Rio de Janeiro, Brazil | AFP |
Brazil’s gigantic corruption scandal will move from news TV to movie theaters and Netflix next year, when rival directors turn the real-life thriller into entertainment.
For two years, Brazilians have watched in fascination and horror as prosecutors unleashed a probe codenamed Operation Car Wash, targeting everyone from an ex-president to super-rich executives with allegations of mass embezzlement at state oil flagship company Petrobras.
Power, money, betrayal, fearless investigators — what more could a scriptwriter want?
“Our objective is to make a blockbuster,” says director Marcelo Antunez, whose movie, with the working title “Federal Police — the law applies to all,” is scheduled to open in May.
The story of Car Wash, or Lava Jato as it’s called in Portuguese, is embedded in Brazilians’ consciousness. Latest arrests or damning leaked testimony from high level witnesses frequently lead the news.
Antunez says he’ll take that drama back to the beginning, when police first latched onto a ring of black market money dealers linked to a petrol station in Brasilia — with little idea of where their probe would lead.
“It’s a very complex story, not just because it changes every day, but because it began as a rather small investigation,” Antunez said in an interview at his production offices in Rio de Janeiro. “We’re taking a snapshot of time to allow us to understand.”
Filming starts this month in Curitiba, the city where the Car Wash team is based.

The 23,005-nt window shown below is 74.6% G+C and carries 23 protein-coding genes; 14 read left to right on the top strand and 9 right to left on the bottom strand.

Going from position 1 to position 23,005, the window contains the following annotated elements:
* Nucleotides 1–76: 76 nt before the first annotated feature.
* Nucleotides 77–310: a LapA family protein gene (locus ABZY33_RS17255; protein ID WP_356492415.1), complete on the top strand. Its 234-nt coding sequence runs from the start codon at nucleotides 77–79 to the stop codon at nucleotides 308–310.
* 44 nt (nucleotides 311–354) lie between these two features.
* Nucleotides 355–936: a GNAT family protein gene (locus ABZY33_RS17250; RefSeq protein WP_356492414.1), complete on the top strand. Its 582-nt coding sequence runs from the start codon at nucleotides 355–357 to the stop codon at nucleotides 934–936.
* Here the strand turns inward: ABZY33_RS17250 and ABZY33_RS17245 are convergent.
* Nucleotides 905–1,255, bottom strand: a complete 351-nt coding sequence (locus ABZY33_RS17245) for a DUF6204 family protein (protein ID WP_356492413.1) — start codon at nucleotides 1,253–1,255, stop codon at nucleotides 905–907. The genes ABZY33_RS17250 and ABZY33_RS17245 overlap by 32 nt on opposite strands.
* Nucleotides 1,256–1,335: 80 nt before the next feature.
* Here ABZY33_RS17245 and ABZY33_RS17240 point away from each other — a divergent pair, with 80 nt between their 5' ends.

An as yet-unnamed series commissioned by Netflix is also due to hit the screens next year, directed by Jose Padilha, one of Brazil’s most successful movie makers.
He has the powerful “Elite Squad” and “Robocop” among his credits and produced and directed another Netflix series, “Narcos,” about the life of infamous Colombian druglord Pablo Escobar.
Entertainment or politics?
Car Wash might make for a ripping yarn, but it’s also a political minefield. Some in Brazil believe that investigators led by crusading Judge Sergio Moro have gone disproportionately after leftist figures.
Luiz Inacio Lula da Silva, Brazil’s hugely popular leftist president between 2003 and 2010, has fiercely attacked bribery and other corruption charges against him as politically motivated.
There was a flutter of scandal in the Brazilian media last month when it was reported that Wagner Moura — probably Brazil’s best known actor — had refused to play Judge Moro in the Netflix series.
Both Padilha and Moura, who plays Escobar in “Narcos” and also starred in “Elite Squad,” later denied having discussed the role at all.
The leftist O Cafezinho blog suggested that Antunez’s movie version will be a pro-police propaganda tool.
The blog notes the unusually large budget by Brazilian standards — 13.5 million reais ($4.18 million) compared to a more typical $1.5 million) — and the film’s unprecedented access to the Curitiba operation.
“Would someone wanting to make a film critical of Car Wash also be allowed to make a deal with the police?” asked O Cafezinho.
Antunez says the filmmakers were able to see inside the Curitiba offices, though they’ll only film outside. They’ll also get police cooperation for scenes involving armed officers, helicopters and the like.
But multiple interviews with officers and prosecutors mean the script will be “very factual,” Antunez said.
Lionizing the officials is not the point.
“They’re people. They don’t fantasize that what they’re doing is bigger than it really is — they don’t talk about saving the country or anything,” he said.
The big challenge, Antunez said, was knowing where to stop the story. He eventually chose the tense moment in March when Lula was briefly detained for questioning.
Car Wash has served up many shocks since and is likely to keep doing so — so the movie cameras will keep turning.
“The intention of the producers is to have sequels,” Antunez said.
And at a time when Congressional deputies — many facing Car Wash probes themselves — are thought to want to close down the investigation, Antunez says he hopes his film will help maintain public pressure.
“I’m not worried as a filmmaker but as a citizen I am,” he said. The probe “has to go all the way.”